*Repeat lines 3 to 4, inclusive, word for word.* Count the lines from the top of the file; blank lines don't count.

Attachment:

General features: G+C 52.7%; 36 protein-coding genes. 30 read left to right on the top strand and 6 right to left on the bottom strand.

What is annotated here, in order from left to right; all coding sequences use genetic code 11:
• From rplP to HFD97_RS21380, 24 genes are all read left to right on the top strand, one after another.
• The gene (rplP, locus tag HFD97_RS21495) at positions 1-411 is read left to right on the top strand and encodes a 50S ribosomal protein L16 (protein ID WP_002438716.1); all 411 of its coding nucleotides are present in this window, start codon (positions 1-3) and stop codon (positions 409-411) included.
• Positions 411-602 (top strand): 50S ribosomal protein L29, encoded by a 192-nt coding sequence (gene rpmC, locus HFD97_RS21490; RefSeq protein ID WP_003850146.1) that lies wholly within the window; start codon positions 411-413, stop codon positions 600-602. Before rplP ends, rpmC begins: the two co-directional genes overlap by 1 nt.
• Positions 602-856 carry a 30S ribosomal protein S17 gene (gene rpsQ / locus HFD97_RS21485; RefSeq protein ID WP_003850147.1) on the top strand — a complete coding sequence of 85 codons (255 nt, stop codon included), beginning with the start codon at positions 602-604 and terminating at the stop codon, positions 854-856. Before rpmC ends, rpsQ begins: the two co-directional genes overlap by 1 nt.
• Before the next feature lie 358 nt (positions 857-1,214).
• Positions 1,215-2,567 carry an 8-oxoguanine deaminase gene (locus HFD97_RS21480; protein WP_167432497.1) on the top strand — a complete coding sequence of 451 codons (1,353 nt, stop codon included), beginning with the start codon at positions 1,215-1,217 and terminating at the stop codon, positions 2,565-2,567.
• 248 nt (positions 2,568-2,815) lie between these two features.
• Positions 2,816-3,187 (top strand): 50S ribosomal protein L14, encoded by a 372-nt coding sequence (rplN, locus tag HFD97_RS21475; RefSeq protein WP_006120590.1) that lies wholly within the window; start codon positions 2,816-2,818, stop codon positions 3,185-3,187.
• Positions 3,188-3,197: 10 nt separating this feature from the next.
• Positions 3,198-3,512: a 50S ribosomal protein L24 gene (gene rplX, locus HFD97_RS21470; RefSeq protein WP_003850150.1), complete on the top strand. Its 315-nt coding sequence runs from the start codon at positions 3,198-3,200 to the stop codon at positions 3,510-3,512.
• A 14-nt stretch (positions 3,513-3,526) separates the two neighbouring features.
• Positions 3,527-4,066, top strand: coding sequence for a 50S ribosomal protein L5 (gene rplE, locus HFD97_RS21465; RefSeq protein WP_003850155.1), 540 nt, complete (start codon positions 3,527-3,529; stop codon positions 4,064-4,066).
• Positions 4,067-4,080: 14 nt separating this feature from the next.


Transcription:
• From rplP to HFD97_RS21380, 24 genes are all read left to right on the top strand, one after another.
• The gene (rplP, locus tag HFD97_RS21495) at positions 1-411 is read left to right on the top strand and encodes a 50S ribosomal protein L16 (protein ID WP_002438716.1); all 411 of its coding nucleotides are present in this window, start codon (positions 1-3) and stop codon (positions 409-411) included.